Well, whatever the future holds for GoT in seasons seven and eight, I would love to see some spin offs. Indeed, I almost can’t see this not happening. So many tales to delve into.

© 2017 Bryan A. J. Parry

featured image from https://i.ndtvimg.com/i/2017-03/game-of-thrones-season-7_650x400_61489120378.jpg

Film RE-view: Crash (2004) [SPOILERS!!!] @KermodeMovie #FilmReview #MovieReview

check out my film review and Netflix blog at https://filmmovietvblog.wordpress.com

This RE-view has spoilers

WHY RE-VIEW?

Crash is about racism in America today and the different forms and faces it takes. Institutional, white-on-black, black-on-white, conscious, unconscious bias, rich, poor, and all between: the film was awarded three Oscars for its in-your-face message. It confronted racial tensions in the immediate aftermath of 9/11. Various story strands are interwoven in what I can only call a Love Actually ensemble stylee — although the film seems to think itself more Pulp Fiction. Yes, a whiff of self-satisfaction, self-righteousness, and self-congratulation emanate from this flick. And that’s why I gave it 2/5 when it came out. But a friend kept begging me to give it a second look. So finally I did.

THE GOOD

It’s true, there are some great moments. The sweet story of the protective cloak that a father tells his daughter stands out as genuinely touching and believable. The film is well directed and the plot well structured. You can’t fault writer-director Paul Haggis for his mastery over the craft. And despite the large cast, there is good character development, and the film is well paced and zips along nicely. Despite this, some characters are completely extraneous and should have been cut. Particularly, the roles played by Sandra Bullock and her on-screen husband.

THE BAD

The film is also very funny in places. Although I strongly suspect that was unintentional. Either way, it’s certainly odd. The two African American car-jackers provide much of this unintentional comic relief. They drive around procrastinating on race and racism, like a crap Travolta-Jackson Pulp Fiction rip-off duo, whilst their actions confirm the negative stereotypes that they rail against.

This is the worst thing is that nobody reacts normally. Everybody is ready to fly off the handle over the slightest thing. It’s this constant hysteria that jarred so badly thirteen years ago and jars so badly now. And in these sobre days, where 9/11 is now history, we can see this film for what it is. Over-the-top characters and cartoonish racism are par for the course. Everyone constantly make shouty outbursts laced with racial slurs that seem shoe-horned in and never genuine. Example: “So tell me, who gathered these remarkably different cultures together and taught them all to park their cars on their lawns” says a black man whilst hanging out of the back of a Hispanic woman…. Another example: a moronic, obnoxious Iranian shopkeeper — driven to rudeness by post-9/11 hysteria and racism, we are meant to think — does not do what his locksmith told him to, consequently gets robbed, and then does what anyone would: get a gun and go shoot a child… I mean, seriously, we never see him get pushed to that breaking point. By opting for pure melodrama at every turn, the message that racism comes in many forms, not just the obvious KKK lynch ’em kind, is completely undermined.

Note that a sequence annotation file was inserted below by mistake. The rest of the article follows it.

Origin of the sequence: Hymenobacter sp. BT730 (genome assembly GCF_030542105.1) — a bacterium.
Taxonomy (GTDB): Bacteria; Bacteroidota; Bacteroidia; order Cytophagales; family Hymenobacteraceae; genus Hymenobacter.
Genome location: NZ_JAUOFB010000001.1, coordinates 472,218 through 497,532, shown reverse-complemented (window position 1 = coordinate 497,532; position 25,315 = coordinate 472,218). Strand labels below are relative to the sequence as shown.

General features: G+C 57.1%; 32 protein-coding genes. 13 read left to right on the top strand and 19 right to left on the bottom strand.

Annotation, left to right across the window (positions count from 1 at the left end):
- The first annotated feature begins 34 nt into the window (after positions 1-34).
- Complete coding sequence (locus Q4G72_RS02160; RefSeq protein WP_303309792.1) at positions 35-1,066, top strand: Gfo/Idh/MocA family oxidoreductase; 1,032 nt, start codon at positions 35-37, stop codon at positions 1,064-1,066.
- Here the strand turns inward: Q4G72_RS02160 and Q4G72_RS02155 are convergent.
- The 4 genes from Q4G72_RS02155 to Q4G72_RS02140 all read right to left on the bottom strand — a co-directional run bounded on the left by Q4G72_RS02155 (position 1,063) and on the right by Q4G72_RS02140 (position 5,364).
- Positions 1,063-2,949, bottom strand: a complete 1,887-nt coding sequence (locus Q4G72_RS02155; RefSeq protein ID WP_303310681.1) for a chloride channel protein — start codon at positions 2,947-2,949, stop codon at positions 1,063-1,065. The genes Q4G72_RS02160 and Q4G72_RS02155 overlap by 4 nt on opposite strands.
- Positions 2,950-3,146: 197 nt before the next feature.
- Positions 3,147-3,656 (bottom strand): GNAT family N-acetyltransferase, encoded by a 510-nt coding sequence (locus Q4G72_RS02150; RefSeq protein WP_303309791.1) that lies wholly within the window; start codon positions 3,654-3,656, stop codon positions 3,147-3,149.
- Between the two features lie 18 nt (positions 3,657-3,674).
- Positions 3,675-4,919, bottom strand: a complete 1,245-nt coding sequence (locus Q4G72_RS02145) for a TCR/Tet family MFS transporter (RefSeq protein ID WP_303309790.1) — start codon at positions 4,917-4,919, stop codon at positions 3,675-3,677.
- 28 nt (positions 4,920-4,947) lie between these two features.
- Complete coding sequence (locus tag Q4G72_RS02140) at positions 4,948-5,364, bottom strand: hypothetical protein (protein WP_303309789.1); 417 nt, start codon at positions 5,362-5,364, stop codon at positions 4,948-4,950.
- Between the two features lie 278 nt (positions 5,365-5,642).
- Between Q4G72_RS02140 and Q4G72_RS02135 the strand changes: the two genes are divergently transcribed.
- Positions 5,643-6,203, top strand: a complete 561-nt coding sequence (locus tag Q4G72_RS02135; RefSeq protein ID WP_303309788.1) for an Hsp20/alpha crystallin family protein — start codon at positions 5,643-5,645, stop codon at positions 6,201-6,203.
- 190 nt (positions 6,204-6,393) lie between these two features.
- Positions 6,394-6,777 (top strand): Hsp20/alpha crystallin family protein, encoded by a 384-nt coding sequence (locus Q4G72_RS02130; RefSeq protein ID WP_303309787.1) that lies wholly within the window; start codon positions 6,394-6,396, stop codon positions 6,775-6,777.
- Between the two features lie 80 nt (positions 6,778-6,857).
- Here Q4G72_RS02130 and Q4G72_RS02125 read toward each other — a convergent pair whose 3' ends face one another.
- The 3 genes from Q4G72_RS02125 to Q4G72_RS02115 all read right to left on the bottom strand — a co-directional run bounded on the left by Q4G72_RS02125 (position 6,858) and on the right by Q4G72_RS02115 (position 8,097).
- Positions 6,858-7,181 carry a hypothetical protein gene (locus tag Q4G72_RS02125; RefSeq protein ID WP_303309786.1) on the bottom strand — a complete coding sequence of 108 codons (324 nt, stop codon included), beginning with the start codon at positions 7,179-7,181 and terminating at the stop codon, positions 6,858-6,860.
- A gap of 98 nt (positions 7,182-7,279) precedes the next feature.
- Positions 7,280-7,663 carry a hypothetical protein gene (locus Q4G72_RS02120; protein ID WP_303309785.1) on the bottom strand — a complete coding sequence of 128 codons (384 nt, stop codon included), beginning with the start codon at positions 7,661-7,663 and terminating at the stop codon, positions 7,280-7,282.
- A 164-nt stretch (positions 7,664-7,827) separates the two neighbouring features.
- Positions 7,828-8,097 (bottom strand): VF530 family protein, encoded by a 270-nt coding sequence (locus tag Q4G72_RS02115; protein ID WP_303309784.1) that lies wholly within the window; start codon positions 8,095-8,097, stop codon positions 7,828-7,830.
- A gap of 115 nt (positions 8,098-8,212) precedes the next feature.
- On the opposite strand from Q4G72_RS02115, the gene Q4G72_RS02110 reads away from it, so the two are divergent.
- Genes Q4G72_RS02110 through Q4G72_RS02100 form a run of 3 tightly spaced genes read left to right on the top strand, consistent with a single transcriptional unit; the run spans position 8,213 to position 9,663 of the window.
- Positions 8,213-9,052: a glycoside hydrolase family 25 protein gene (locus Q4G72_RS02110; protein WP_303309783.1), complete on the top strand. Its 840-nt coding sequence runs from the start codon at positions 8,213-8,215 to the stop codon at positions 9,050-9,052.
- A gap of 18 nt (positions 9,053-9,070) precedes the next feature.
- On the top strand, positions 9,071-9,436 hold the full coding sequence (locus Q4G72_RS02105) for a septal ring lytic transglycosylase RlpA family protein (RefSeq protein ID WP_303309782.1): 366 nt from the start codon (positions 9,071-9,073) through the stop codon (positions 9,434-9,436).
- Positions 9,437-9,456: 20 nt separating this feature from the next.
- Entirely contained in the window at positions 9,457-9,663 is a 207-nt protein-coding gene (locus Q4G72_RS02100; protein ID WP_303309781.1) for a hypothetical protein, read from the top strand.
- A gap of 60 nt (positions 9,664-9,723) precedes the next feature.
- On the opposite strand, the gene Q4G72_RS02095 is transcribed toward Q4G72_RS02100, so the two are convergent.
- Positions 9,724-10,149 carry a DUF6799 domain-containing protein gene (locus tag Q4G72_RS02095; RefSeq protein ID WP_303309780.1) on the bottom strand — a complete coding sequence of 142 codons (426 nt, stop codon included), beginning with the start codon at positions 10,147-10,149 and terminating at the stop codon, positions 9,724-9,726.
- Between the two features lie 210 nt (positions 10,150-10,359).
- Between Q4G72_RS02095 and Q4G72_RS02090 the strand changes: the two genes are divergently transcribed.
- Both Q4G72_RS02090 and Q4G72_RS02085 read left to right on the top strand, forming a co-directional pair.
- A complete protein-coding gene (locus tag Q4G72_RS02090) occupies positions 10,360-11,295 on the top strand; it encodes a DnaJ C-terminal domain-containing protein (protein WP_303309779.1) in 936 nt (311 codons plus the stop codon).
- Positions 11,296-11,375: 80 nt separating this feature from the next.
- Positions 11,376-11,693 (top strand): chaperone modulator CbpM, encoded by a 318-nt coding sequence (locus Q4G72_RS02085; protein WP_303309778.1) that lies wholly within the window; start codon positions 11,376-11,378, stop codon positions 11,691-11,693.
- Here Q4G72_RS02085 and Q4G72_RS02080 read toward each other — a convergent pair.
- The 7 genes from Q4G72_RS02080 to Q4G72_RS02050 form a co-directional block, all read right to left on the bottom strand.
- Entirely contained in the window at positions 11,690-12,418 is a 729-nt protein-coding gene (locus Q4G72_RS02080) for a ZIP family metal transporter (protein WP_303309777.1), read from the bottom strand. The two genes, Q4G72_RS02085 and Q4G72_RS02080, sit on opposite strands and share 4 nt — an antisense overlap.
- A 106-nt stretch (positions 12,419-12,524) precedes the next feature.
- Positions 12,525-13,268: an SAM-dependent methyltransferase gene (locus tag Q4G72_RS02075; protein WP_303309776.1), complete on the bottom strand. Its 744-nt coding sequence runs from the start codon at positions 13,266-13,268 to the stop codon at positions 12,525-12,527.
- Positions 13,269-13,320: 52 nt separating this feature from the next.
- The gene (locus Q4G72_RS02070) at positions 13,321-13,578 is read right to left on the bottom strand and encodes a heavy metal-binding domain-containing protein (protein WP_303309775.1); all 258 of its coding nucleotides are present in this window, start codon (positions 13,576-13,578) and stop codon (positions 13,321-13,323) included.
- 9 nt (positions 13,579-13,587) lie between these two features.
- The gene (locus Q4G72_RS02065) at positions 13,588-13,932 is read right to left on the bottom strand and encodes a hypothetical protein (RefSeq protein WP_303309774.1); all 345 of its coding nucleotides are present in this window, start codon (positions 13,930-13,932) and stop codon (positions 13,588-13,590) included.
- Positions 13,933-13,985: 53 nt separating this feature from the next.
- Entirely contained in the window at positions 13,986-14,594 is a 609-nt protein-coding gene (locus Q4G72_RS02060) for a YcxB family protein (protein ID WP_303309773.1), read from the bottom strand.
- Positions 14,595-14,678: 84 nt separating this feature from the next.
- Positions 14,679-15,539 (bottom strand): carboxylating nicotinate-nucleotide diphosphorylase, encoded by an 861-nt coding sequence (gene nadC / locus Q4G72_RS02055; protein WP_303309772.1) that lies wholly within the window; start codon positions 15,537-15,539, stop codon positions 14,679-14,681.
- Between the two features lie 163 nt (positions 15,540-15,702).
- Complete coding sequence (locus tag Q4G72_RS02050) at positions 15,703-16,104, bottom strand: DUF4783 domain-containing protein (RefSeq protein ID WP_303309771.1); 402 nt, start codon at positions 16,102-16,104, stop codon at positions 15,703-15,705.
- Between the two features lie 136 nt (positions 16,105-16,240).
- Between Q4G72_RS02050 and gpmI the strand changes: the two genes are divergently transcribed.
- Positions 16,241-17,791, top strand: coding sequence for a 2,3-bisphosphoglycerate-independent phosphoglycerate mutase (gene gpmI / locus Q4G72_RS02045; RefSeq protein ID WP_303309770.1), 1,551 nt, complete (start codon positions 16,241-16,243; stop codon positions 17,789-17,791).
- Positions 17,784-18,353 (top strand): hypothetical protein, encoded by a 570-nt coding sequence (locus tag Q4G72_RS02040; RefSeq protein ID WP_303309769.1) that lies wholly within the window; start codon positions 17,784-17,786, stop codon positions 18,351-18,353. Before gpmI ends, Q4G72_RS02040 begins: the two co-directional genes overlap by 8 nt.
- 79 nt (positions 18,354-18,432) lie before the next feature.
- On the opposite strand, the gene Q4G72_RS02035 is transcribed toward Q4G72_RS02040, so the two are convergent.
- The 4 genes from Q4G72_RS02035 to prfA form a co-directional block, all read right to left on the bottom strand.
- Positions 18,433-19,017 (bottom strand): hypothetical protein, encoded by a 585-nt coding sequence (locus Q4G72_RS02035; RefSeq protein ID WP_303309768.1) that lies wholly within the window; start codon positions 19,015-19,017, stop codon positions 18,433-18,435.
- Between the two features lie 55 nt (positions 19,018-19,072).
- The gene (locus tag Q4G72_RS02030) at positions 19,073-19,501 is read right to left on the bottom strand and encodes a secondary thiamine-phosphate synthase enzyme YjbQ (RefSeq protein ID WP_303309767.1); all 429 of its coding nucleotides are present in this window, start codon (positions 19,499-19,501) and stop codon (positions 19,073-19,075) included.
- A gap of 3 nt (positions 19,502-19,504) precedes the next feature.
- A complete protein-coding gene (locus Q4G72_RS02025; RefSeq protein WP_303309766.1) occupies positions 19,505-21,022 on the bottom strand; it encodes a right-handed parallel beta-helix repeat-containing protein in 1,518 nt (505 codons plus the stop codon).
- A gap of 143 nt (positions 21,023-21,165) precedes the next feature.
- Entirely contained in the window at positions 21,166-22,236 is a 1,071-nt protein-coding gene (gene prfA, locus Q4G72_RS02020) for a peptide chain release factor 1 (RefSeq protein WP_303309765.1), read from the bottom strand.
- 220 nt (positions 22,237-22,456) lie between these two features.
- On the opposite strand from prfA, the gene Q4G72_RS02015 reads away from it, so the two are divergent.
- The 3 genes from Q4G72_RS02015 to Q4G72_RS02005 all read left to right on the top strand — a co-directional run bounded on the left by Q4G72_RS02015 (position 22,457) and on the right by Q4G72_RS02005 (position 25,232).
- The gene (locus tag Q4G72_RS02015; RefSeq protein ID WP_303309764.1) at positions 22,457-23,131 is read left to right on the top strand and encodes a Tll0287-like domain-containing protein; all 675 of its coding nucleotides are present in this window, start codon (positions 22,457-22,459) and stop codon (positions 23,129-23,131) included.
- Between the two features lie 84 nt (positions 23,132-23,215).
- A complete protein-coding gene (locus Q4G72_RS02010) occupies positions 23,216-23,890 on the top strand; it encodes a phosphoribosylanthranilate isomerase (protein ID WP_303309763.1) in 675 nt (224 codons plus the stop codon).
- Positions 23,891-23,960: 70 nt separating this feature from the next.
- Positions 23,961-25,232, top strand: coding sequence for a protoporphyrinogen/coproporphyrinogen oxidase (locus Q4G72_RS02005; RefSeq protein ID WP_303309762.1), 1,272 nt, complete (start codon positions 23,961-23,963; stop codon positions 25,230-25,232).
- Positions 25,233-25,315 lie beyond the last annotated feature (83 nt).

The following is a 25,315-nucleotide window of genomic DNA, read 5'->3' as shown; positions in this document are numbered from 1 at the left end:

IN CONCLUSION: OVER-HYPED

I still think the hype and the three Oscars were overboard. Right after watching this again, Midnight Express came on the telly. So I watched that — also, for the first time in ten years or so. Wow, that is what a multiple Oscar winner is all about (despite an equally dubious portrayal of race), not this melodramatic, unrealistic portrayal of racism designed to exorcise middle class white America’s racial and 9/11 demons. Crash was the kind of film America needed in 2004, but that doesn’t mean it lived up to the hype. Crash‘s ideology and surreal histrionic racism are just as jarring as ever. But I have a renewed appreciation for the craft of this film and the moments when it is believable. For that, it earns an improved mark: 3/5.

© 2017 Bryan A. J. Parry

featured image from http://image.tmdb.org/t/p/original/x0zz5XjT9FkZqoktcb7zGdbx8la.jpg